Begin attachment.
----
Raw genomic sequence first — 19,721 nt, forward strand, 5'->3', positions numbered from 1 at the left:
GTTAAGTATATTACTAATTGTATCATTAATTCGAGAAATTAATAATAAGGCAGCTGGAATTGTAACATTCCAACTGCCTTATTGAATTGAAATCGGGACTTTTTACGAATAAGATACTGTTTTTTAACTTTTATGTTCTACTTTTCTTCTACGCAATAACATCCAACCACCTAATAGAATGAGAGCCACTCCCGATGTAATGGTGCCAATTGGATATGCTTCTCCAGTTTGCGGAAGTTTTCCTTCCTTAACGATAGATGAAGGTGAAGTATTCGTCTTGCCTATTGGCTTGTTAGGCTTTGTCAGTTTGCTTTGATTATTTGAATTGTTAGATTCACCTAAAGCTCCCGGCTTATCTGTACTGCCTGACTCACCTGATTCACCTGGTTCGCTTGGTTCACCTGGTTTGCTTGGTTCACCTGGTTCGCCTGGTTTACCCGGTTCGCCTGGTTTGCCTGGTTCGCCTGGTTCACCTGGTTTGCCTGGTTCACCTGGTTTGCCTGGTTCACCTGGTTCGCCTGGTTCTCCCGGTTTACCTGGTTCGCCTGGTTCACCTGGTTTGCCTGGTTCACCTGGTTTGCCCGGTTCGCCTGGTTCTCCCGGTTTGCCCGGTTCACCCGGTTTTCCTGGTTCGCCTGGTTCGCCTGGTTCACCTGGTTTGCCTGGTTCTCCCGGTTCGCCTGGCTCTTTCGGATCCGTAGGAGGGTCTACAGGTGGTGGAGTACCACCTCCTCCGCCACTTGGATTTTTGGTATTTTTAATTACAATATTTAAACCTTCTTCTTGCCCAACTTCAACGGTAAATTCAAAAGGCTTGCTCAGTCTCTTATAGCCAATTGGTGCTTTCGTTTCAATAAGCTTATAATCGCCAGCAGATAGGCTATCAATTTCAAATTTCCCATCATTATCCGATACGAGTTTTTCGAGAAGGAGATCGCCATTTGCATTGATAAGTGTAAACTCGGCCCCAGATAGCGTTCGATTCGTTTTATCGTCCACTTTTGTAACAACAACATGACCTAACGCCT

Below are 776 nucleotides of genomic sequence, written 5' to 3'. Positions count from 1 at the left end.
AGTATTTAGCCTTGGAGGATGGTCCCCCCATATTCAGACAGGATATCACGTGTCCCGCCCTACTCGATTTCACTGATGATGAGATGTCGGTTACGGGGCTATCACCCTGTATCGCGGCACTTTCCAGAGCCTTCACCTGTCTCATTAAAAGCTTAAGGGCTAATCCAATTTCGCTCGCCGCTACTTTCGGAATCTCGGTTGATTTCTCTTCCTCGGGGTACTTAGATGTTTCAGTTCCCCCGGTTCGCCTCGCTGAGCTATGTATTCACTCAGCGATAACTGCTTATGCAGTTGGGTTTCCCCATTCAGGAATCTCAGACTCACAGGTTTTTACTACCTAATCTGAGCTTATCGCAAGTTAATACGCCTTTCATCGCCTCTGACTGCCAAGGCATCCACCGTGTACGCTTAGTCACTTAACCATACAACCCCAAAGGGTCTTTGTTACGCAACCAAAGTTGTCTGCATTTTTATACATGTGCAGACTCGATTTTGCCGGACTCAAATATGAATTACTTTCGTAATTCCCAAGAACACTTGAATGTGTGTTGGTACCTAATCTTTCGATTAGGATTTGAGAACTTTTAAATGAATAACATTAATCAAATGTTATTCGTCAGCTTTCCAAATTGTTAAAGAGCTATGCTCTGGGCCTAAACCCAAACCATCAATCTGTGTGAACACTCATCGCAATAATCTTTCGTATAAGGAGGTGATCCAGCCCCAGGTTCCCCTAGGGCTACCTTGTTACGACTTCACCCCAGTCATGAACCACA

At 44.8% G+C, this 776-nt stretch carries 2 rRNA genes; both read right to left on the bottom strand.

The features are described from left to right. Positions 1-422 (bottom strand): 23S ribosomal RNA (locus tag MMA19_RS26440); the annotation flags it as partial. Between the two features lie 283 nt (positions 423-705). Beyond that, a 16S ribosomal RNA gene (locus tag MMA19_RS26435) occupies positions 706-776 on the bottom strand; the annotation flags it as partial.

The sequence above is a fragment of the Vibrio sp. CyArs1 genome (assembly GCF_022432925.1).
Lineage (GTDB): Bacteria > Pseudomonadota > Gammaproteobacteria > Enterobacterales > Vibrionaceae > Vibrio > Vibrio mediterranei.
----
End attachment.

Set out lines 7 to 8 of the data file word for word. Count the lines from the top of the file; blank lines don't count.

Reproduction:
The sequence above is a fragment of the Vibrio sp. CyArs1 genome (assembly GCF_022432925.1).
Lineage (GTDB): Bacteria > Pseudomonadota > Gammaproteobacteria > Enterobacterales > Vibrionaceae > Vibrio > Vibrio mediterranei.